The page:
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SASS Fundamentals

I’m in Minneapolis this week fo attend a SASS Fundamentals training by Michael North, hosted by FrontEndMasters.

FrontEndMasters is training company, offering 80+ video courses from experts like creator of AngularJS, jQuery team members and the founder of JSON.

I’ve been a subscriber for over a year, and Douglas Crockford’s course: The Good Parts of JavaScript and the Web has been a great resource.

As my skills level up, I’ve explored other frameworks like React.js with Brian Holt) and Angular.js with Lukas Ruebbelke.

As frontend engineers, I’m sure you have experienced frustration with CSS3 and its many quirks. Ever tried to float an element without a clear fix? Or coming back to edit your CSS styles after a few weeks?

This is where a CSS preprocessor like SASS comes in handy.

Why use preprocessors?

  • Easy to setup tools
  • Easier to maintain and organize style
  • Provide extra functionality like variables, nesting and functions
  • Write D.R.Y code

Let’s dive into SASS!

1. Nesting

Mirroring HTML’s clearly nested visual hierachy, SASS enables you to write CSS with nested CSS selectors. Organizing styles with nesting helps to make your code more readable.

EXAMPLE: Styles can be nested with indentation

.btn {
  padding: 2px 10px;
  border: 1px solid #c46;
  border-radius: 2px;

  &.btn-primary {
    color: white;
    background-color: #cc4466;
  }
}

**SASS compiles to CSS, processed from top to bottom **

.btn {
  padding: 2px 10px;
  border: 1px solid #c46;
  border-radius: 2px;
}

.btn.btn-primary {
  color: white;
  background-color: #cc4466;
}

2. Importing Partials

In CSS, you can use @import to include several stylesheets in your main styles.css file. But each @import results in a new round-trip HTTP request, which affects performance as your app grows.

In SASS, you can create Partials.

A Partial is simply a Sass file named with a leading underscore, e.g. _reset.css . Partials will not be generated into a CSS file, instead includes CSS modules that you can include in the main ` app.css `file.

EXAMPLE of a** _reset.scss** partial file imported into app.scss from SASS guide

// _reset.scss

html,
body,
ul,
ol {
   margin: 0;
  padding: 0;
}

// app.scss

@import 'reset';

body {
  font: 100% Helvetica, sans-serif;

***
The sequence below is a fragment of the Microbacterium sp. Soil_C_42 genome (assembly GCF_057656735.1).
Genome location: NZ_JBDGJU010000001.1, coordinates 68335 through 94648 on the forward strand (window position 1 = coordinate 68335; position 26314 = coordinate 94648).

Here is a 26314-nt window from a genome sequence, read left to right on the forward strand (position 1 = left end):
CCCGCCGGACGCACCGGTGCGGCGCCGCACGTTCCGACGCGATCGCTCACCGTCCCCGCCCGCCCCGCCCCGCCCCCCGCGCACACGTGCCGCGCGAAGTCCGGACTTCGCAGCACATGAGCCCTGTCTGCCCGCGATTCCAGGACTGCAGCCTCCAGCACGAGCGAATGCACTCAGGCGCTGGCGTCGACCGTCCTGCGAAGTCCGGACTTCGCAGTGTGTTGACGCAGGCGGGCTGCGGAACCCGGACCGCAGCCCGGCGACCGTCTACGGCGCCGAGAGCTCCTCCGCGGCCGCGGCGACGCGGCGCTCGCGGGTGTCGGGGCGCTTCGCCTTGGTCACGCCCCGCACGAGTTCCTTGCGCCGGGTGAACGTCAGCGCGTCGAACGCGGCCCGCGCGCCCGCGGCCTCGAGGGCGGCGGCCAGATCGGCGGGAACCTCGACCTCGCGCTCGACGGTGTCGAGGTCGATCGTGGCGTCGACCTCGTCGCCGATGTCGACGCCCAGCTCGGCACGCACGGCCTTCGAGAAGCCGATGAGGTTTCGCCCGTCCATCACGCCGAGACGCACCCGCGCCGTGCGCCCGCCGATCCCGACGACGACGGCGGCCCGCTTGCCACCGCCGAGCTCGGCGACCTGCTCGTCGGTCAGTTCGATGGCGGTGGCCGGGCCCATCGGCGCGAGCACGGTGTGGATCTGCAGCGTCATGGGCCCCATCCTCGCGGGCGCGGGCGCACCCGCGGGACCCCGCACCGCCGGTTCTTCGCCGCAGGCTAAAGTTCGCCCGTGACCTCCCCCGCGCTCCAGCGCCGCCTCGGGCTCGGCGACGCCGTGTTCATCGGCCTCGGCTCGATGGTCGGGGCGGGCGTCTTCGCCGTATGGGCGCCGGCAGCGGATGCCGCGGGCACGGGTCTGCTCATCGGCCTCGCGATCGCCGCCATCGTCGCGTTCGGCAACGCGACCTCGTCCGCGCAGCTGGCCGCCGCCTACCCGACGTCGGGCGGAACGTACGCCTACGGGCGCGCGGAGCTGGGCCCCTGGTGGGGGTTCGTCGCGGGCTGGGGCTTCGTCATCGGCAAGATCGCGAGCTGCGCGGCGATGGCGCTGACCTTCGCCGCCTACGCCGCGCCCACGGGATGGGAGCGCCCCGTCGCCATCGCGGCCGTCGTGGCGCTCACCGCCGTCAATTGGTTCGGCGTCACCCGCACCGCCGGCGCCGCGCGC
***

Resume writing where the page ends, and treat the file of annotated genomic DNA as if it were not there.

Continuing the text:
background-color: #efefef;
}

SASS compiles to CSS

html, body, ul, ol {
  margin: 0;
  padding: 0;
}

body {
  font: 100% Helvetica, sans-serif;
  background-color: #efefef;
}

When compiling, SASS will take the partials file that you want to import and combine it with the file you’re importing into so you can serve a single CSS file to the web browser! This reduces the number of files users need to download when they land on your page.

You can also store Variables in your partial, which can be handy for Brand Style guidelines.

Always name your variables with the $ symbol.

EXAMPLE: Medium’s Brand Style color palette

// _variables.scss

$medium-green: rgb(0,185,107);
$medium-white: rgb(252,252,252);
$medium-dark: rgb(42,44,43);


// app.scss

@import 'variables';

.button{
    color: $medium-green;
    background-color: $medium-white;
    text-shadow: 0 0 2px $medium-dark;
}

SASS compiles to CSS

.button {
  color: #00b96b;
  background-color: #fcfcfc;
  text-shadow: 0 0 2px #2a2c2b;
}

When importing, consider if you want the variables to be available GLOBALLY or LOCALLY. In this example, you will likely use brand styles throughout your app - place @import on top of file for global access.

If you only want styles to apply to certain elements, such as sidebar , you can place @import within the declaration block, e.g.

// app.scss

.sidebar{
  @import 'variables';
	
  a {
    color: $medium-green;
    padding: 2px 5px;
  }
}

**SASS compiles to CSS **

.sidebar a {
  color: #00b96b;
  padding: 2px 5px;
}

3. Mixins

A @mixin lets you make groups of CSS declarations that you want to reuse throughout your app, a practical example is for vendor prefix.

EXAMPLE: Create a Mixin for border-width, using a variable $width


// _mixins.scss

@mixin border-width($width) {
  -webkit-border-width: $width;
     -moz-border-width: $width;
      -ms-border-width: $width;
          border-width: $width;
}

// app.scss

.column-1 { @include border-width(5px); }

** SASS compiles to CSS **

.column-1 {
  -webkit-border-width: 5px;
  -moz-border-width: 5px;
  -ms-border-width: 5px;
  border-width: 5px;
}

As you can see, @mixin code snippets will be merged into .column-1.

However, if you apply @mixin to multipl selectors, you could be repeating your code which increase the size of your CSS file (and is no longer D.R.Y)! Be aware of this issue and how you use @mixins!

// app.scss

.column-1 { @include border-width(5px); }
.column-2 { @include border-width(5px); }
.column-3 { @include border-width(5px); }

** SASS compiles to CSS **

.column-1 {
  -webkit-border-width: 5px;
  -moz-border-width: 5px;
  -ms-border-width: 5px;
  border-width: 5px;
}

.column-2 {
  -webkit-border-width: 5px;
  -moz-border-width: 5px;
  -ms-border-width: 5px;
  border-width: 5px;
}

.column-3 {
  -webkit-border-width: 5px;
  -moz-border-width: 5px;
  -ms-border-width: 5px;
  border-width: 5px;
}

4. Extending Placeholders